Discovering the Truth Beneath My Eating Disorder: Part 2
Developing anorexia nervosa in my early forties still feels a bit surreal. As I begin to recover and regain health, I am looking for answers that might not ever be found. Why would a woman with no previous history of any eating disorder suddenly fall into the hole of anorexia starting at the age of 41?
Like Alice in Wonderland, I have been moving through the strange world of anorexia perplexed by my very presence here. The questions continue to hammer at my brain.
Blaming Someone/Something For My Anorexia
I could blame Dr. Atkins and his stupid low carbohydrate diet. It was 2001 and I was somewhat overweight. I was diagnosed with depression and anxiety in my early twenties and was placed on a well-known green and white antidepressant. This was my first experience with psychiatric medication, and the psychiatrist prescribing it had a rather cavalier attitude and told me it was just a pill like any other pill.
I was a slender, healthy weight before I began to take this medication, but slowly the pounds crept up. It was August 2001 and I decided I was going to lose weight. So I went off my medication and started the Atkins diet.
I was a great convert to the low-carb lifestyle, and my current psychiatrist believes that diet is how I first learned to restrict food. I completely banned bread and all other forms of carbs out of my life, and I quickly lost pounds and reached a healthy weight.
Weight loss success story number one.
As I wrote earlier, I became sick with a strange illness called hyperparathyroidism starting in 2006. My healthy weight became lower and lower, and the compliments began as I became positively tiny. Most people didn't know I was sick and just thought they were being nice by complimenting me on my weight loss. What woman doesn't like to hear she has lost weight?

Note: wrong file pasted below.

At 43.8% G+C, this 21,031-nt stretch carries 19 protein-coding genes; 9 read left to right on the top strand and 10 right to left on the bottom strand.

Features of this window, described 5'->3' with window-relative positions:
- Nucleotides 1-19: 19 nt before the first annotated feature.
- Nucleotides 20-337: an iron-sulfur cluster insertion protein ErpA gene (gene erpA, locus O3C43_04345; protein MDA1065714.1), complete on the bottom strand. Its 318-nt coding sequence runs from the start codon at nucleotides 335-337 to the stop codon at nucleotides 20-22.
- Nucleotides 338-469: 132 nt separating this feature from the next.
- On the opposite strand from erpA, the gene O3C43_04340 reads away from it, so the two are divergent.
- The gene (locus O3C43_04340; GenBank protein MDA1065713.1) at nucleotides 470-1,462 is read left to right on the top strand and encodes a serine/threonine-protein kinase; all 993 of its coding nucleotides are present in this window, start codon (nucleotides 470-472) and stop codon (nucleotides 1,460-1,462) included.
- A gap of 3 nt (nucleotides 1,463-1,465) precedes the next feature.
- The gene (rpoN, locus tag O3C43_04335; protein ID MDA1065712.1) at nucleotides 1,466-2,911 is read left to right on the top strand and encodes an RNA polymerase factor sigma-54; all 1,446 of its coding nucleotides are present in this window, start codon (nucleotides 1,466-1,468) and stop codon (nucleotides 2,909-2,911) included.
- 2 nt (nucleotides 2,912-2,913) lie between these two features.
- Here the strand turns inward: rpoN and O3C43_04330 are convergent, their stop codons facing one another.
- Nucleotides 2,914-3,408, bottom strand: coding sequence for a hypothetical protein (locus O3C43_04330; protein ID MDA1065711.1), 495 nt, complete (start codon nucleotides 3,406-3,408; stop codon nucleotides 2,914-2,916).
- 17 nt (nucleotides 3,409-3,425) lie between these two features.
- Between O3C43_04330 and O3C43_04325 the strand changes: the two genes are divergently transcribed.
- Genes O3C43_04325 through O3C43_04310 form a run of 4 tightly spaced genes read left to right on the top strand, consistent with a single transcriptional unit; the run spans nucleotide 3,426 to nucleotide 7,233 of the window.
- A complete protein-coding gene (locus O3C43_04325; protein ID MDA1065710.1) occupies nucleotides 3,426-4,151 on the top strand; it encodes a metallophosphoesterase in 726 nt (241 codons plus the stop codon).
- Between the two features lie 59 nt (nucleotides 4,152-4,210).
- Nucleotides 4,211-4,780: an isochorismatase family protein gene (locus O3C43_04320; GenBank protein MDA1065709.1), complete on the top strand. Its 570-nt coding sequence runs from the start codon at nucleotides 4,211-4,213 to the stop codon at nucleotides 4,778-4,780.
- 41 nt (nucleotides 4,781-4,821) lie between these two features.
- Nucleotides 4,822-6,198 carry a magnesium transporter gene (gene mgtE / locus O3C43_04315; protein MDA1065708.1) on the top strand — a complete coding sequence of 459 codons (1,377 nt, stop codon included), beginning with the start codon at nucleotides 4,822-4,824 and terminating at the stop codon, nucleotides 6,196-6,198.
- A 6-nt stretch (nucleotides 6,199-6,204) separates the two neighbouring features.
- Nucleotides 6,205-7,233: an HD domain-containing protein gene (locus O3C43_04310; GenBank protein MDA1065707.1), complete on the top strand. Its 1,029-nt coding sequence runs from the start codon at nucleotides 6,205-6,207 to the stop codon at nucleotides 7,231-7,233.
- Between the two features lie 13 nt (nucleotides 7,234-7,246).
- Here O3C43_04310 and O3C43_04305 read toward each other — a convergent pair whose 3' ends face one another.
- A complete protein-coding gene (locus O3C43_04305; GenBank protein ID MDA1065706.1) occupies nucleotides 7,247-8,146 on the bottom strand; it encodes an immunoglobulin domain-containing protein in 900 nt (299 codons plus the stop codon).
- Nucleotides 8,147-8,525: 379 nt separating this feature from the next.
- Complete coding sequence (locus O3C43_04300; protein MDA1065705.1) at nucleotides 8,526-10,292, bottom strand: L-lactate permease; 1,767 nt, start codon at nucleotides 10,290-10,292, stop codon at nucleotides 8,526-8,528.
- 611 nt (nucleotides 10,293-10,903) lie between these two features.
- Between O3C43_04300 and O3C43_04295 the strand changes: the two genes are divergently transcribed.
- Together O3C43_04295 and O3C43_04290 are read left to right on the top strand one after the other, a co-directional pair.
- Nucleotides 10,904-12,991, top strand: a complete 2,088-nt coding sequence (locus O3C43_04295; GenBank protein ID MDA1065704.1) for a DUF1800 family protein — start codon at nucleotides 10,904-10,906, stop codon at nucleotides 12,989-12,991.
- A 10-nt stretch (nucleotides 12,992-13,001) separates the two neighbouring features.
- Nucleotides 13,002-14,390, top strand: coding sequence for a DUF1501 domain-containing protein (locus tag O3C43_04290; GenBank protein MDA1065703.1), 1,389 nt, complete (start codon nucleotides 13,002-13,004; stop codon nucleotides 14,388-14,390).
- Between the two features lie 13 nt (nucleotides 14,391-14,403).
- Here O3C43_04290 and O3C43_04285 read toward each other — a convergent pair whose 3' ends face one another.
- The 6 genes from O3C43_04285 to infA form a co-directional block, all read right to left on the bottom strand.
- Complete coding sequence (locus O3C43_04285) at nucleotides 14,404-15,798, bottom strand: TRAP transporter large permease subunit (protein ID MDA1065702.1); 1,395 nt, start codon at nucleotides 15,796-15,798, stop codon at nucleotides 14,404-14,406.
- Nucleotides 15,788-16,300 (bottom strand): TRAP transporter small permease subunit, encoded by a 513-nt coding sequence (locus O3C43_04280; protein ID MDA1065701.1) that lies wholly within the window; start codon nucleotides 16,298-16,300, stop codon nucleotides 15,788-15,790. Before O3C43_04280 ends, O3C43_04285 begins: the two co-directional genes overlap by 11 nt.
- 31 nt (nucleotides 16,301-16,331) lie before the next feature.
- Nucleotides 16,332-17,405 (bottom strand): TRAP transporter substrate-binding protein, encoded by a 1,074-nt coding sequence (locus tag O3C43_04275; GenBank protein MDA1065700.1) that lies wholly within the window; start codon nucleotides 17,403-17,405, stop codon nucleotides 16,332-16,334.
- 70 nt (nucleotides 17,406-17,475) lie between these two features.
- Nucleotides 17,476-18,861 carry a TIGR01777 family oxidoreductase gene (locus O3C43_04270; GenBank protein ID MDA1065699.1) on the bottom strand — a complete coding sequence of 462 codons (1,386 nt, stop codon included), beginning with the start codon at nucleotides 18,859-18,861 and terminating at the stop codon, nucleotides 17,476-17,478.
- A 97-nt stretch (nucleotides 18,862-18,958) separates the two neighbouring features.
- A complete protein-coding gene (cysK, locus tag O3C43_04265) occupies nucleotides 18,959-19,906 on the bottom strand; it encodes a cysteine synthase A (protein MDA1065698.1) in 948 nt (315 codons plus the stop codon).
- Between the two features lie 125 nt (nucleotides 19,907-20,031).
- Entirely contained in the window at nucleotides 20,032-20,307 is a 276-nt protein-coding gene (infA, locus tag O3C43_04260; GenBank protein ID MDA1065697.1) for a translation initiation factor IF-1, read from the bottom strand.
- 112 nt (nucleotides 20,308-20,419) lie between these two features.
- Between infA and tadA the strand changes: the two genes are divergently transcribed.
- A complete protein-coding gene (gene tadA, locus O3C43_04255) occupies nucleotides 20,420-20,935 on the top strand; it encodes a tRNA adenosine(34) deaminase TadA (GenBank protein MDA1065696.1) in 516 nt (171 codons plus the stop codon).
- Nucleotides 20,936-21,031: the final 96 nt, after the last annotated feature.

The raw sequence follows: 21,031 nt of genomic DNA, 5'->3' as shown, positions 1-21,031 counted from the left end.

Weight lost success story number two.
The combination of compliments and certain character traits, including perfectionism and anxiety, began to make me fearful of regaining the weight I had lost. My doctor told me I was too thin, and a dietician she sent me to officially diagnosed me with anorexia.
I didn't believe a word they said. I thought I was just fine. But just underneath the surface I was not fine. I was restricting and abusing laxatives, and losing more weight. The compliments had stopped, but the fear of gaining weight remained. I was trapped by anorexia.
I finally agreed to see an eating disorders psychiatrist in August 2009. He took one look at me and told me I was dying. I didn't believe I could die from this illness for years. And I didn't know why I had developed anorexia. It has been all crisis intervention for years.
I want to know now that I have reached a healthy weight and feel like full recovery will happen. I am just beginning to explore the reasons beneath my eating disorder. I do know that my lifelong struggle with anxiety and depression have something to do with it. I know that the fact that I have to be perfect at everything is another contributing factor.
But does anybody really know why she has developed an eating disorder? Is there really any cut-and-dry answers? Or are there only questions?
It feels maddening because I know at some point, I will have to let go of the questions and just move on.
What do those of you out there think? Do you question why you developed an eating disorder? Or have you decided to let it go and just recover?
(Go here to read part 1 of Discovering the Truth Beneath My Eating Disorder)
Gambrel, A. (2011, February 11). Discovering the Truth Beneath My Eating Disorder: Part 2, HealthyPlace. Retrieved on 2023, December 1 from https://www.healthyplace.com/blogs/survivinged/2011/02/discovering-the-truth-beneath-my-eating-disorder-part-2
Author: Angela E. Gambrel
[...] creation of anorexia. I walked right into that storm and for quite a while, never knew what hit me.Discovering the Truth Beneath My Eating Disorder: Part 2 This entry was posted in About Angela, Anorexia Treatment, Anorexia Videos, Anxiety, Eating [...]
Why one particular disorder is a hard thing, I think. Versus what do I get out repeating behaviors or why does it feel better to be one way and not another at any given moment. Those are, relatively, pretty easy to get at.
Maybe just the wanting answers is enough? It's a good thing, I think - helps me with the whole PTSD recovery thing anyway but I don't know how well that translates across for an ED.